AAP FactCheck Investigation: Are there more than 220,000 people queuing to become Australian citizens?
Mostly true – Mostly accurate, but there is a minor error or problem.
The Migration Council of Australia claimed there were well over 220,000 people waiting for their Australian citizenship applications to be progressed, the highest figure ever. 
AAP FactCheck examined Ms Wilshire’s claim and found it to be mostly true.
The Migration Council of Australia is an independent, non-partisan, not-for-profit body which was established to enhance “the productive benefits of Australia’s migration and humanitarian programs”.
The Department of Home Affairs is responsible for awarding Australian citizenship to migrants. The other means of bestowing citizenships is via descendancy or adoption.
AAP FactCheck asked Home Affairs to verify the number of citizenship applications it has on hand and historically, but it did not respond.
According to reported figures, Home Affairs had 236,694 citizenship applications “on hand” as of December 31, 2018.  This figure supports the Immigration Council’s claim there are more than 220,000 people waiting for their applications to be processed.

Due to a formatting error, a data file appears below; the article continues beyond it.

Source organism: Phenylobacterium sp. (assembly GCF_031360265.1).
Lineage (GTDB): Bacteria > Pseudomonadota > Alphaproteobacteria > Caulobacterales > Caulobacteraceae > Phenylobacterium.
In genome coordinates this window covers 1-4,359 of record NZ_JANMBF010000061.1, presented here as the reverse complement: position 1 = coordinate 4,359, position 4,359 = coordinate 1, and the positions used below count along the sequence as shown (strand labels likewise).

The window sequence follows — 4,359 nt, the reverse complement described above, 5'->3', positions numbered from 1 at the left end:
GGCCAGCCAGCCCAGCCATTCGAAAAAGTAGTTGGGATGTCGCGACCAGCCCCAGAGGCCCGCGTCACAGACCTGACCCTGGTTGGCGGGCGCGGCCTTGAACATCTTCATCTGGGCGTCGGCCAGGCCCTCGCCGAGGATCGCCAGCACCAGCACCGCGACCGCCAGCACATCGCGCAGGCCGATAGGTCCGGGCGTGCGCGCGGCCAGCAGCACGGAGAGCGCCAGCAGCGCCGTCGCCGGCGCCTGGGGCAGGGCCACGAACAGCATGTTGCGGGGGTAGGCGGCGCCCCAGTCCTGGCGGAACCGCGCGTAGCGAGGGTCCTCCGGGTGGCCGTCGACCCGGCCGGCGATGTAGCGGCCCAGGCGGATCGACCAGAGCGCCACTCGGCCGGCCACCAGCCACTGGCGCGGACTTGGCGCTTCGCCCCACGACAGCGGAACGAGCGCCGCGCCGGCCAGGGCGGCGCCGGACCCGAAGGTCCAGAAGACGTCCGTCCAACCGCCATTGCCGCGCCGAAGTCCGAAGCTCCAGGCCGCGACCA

The Home Affairs website states the department aims to finalise 90 per cent of citizenship applications within 23 months of lodgement. 
In January, David Coleman, Minister for Immigration, Citizenship and Multicultural Affairs, said the approval rate had increased with an 83 per cent increase in applications finalised in the last six months of 2018 – almost 73,000 – compared with the same period 12 months before. 
In October 2018, Home Affairs said 45,500 citizenship applications were finalised between July and October 2018. 
It could not be ascertained whether more than 220,000 people waiting for their citizenship to be processed was the largest in Australian history as the Migration Council claimed.
Home Affairs figures going back to 2012 show a steady rise in the number of applications pending in the financial years from 2012/13 – 2017/18.
There was a backlog of 33,619 applications for 2012/13 and 27,037 for 2013/14, rising to 28,089 for 2014/15 and again to 57,106 for 2015/16 and 106,950 for 2016/17. By 2017/18 the backlog had more than doubled to 244,765. 
While Ms Wilshire is correct in her claim that the number of citizenships pending is higher than 220,000, AAP FactCheck could not verify if it was the highest figure ever in Australian history, as there were no figures available before 2012.
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